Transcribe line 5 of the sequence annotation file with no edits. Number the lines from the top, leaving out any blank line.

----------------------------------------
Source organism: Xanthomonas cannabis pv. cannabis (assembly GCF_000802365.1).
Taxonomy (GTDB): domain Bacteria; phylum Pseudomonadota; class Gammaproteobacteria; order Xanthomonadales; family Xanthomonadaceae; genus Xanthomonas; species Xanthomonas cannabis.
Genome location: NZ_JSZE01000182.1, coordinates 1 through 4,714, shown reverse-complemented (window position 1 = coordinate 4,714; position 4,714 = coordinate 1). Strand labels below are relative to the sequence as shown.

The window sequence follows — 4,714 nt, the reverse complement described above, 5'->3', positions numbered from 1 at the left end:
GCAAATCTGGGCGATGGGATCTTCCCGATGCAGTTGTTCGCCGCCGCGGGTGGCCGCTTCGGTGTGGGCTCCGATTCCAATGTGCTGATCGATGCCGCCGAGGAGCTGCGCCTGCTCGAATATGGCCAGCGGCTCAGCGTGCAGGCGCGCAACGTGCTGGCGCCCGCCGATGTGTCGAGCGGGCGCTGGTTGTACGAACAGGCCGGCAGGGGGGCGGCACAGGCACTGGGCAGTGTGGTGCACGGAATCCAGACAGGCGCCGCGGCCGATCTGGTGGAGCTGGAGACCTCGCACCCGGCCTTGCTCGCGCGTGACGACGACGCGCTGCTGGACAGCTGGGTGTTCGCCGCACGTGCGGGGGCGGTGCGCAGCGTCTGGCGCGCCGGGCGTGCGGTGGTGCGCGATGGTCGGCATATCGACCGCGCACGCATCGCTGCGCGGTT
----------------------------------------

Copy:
GCAAATCTGGGCGATGGGATCTTCCCGATGCAGTTGTTCGCCGCCGCGGGTGGCCGCTTCGGTGTGGGCTCCGATTCCAATGTGCTGATCGATGCCGCCGAGGAGCTGCGCCTGCTCGAATATGGCCAGCGGCTCAGCGTGCAGGCGCGCAACGTGCTGGCGCCCGCCGATGTGTCGAGCGGGCGCTGGTTGTACGAACAGGCCGGCAGGGGGGCGGCACAGGCACTGGGCAGTGTGGTGCACGGAATCCAGACAGGCGCCGCGGCCGATCTGGTGGAGCTGGAGACCTCGCACCCGGCCTTGCTCGCGCGTGACGACGACGCGCTGCTGGACAGCTGGGTGTTCGCCGCACGTGCGGGGGCGGTGCGCAGCGTCTGGCGCGCCGGGCGTGCGGTGGTGCGCGATGGTCGGCATATCGACCGCGCACGCATCGCTGCGCGGTT